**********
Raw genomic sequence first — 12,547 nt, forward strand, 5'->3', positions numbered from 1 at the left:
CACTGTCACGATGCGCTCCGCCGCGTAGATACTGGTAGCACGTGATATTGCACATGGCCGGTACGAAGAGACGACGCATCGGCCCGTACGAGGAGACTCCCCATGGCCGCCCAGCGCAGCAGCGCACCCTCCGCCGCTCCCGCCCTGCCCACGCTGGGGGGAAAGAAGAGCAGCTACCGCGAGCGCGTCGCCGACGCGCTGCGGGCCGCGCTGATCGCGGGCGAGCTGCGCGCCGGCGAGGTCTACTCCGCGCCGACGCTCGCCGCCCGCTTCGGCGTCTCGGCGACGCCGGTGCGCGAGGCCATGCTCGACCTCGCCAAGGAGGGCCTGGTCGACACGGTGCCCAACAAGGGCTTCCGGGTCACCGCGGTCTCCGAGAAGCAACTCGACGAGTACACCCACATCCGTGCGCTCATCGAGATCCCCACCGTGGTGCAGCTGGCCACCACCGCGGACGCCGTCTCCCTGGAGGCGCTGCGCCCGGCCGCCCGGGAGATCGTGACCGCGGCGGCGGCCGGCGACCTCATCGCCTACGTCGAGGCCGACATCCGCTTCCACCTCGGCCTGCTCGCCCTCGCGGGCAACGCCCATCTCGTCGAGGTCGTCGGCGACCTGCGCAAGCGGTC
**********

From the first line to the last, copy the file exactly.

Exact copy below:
Raw genomic sequence first — 12,547 nt, forward strand, 5'->3', positions numbered from 1 at the left:
CACTGTCACGATGCGCTCCGCCGCGTAGATACTGGTAGCACGTGATATTGCACATGGCCGGTACGAAGAGACGACGCATCGGCCCGTACGAGGAGACTCCCCATGGCCGCCCAGCGCAGCAGCGCACCCTCCGCCGCTCCCGCCCTGCCCACGCTGGGGGGAAAGAAGAGCAGCTACCGCGAGCGCGTCGCCGACGCGCTGCGGGCCGCGCTGATCGCGGGCGAGCTGCGCGCCGGCGAGGTCTACTCCGCGCCGACGCTCGCCGCCCGCTTCGGCGTCTCGGCGACGCCGGTGCGCGAGGCCATGCTCGACCTCGCCAAGGAGGGCCTGGTCGACACGGTGCCCAACAAGGGCTTCCGGGTCACCGCGGTCTCCGAGAAGCAACTCGACGAGTACACCCACATCCGTGCGCTCATCGAGATCCCCACCGTGGTGCAGCTGGCCACCACCGCGGACGCCGTCTCCCTGGAGGCGCTGCGCCCGGCCGCCCGGGAGATCGTGACCGCGGCGGCGGCCGGCGACCTCATCGCCTACGTCGAGGCCGACATCCGCTTCCACCTCGGCCTGCTCGCCCTCGCGGGCAACGCCCATCTCGTCGAGGTCGTCGGCGACCTGCGCAAGCGGTC